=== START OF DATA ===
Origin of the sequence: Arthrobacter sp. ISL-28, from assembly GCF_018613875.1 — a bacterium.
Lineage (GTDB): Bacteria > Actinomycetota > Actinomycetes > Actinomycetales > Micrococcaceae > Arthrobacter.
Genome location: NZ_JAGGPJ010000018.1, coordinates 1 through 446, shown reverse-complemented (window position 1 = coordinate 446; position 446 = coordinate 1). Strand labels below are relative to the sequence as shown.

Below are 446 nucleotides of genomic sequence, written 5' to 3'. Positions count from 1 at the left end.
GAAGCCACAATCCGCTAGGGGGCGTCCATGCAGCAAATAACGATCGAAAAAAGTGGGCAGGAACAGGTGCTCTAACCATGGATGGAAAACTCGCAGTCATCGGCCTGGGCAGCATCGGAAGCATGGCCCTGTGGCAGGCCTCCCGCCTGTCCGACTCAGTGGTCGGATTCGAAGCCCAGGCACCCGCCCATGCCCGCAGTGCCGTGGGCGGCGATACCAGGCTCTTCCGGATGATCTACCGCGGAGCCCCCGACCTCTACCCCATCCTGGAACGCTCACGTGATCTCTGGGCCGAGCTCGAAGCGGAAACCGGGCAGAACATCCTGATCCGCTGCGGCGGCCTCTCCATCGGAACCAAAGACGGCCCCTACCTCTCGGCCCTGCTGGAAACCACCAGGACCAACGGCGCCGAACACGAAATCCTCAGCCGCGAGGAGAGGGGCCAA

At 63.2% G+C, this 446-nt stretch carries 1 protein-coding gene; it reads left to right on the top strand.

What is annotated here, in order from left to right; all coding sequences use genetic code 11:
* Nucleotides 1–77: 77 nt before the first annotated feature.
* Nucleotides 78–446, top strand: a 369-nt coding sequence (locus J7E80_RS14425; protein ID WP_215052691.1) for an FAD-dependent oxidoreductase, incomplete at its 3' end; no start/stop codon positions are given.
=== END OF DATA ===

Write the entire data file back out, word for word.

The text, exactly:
Origin of the sequence: Arthrobacter sp. ISL-28, from assembly GCF_018613875.1 — a bacterium.
Lineage (GTDB): Bacteria > Actinomycetota > Actinomycetes > Actinomycetales > Micrococcaceae > Arthrobacter.
Genome location: NZ_JAGGPJ010000018.1, coordinates 1 through 446, shown reverse-complemented (window position 1 = coordinate 446; position 446 = coordinate 1). Strand labels below are relative to the sequence as shown.

Below are 446 nucleotides of genomic sequence, written 5' to 3'. Positions count from 1 at the left end.
GAAGCCACAATCCGCTAGGGGGCGTCCATGCAGCAAATAACGATCGAAAAAAGTGGGCAGGAACAGGTGCTCTAACCATGGATGGAAAACTCGCAGTCATCGGCCTGGGCAGCATCGGAAGCATGGCCCTGTGGCAGGCCTCCCGCCTGTCCGACTCAGTGGTCGGATTCGAAGCCCAGGCACCCGCCCATGCCCGCAGTGCCGTGGGCGGCGATACCAGGCTCTTCCGGATGATCTACCGCGGAGCCCCCGACCTCTACCCCATCCTGGAACGCTCACGTGATCTCTGGGCCGAGCTCGAAGCGGAAACCGGGCAGAACATCCTGATCCGCTGCGGCGGCCTCTCCATCGGAACCAAAGACGGCCCCTACCTCTCGGCCCTGCTGGAAACCACCAGGACCAACGGCGCCGAACACGAAATCCTCAGCCGCGAGGAGAGGGGCCAA

At 63.2% G+C, this 446-nt stretch carries 1 protein-coding gene; it reads left to right on the top strand.

What is annotated here, in order from left to right; all coding sequences use genetic code 11:
* Nucleotides 1–77: 77 nt before the first annotated feature.
* Nucleotides 78–446, top strand: a 369-nt coding sequence (locus J7E80_RS14425; protein ID WP_215052691.1) for an FAD-dependent oxidoreductase, incomplete at its 3' end; no start/stop codon positions are given.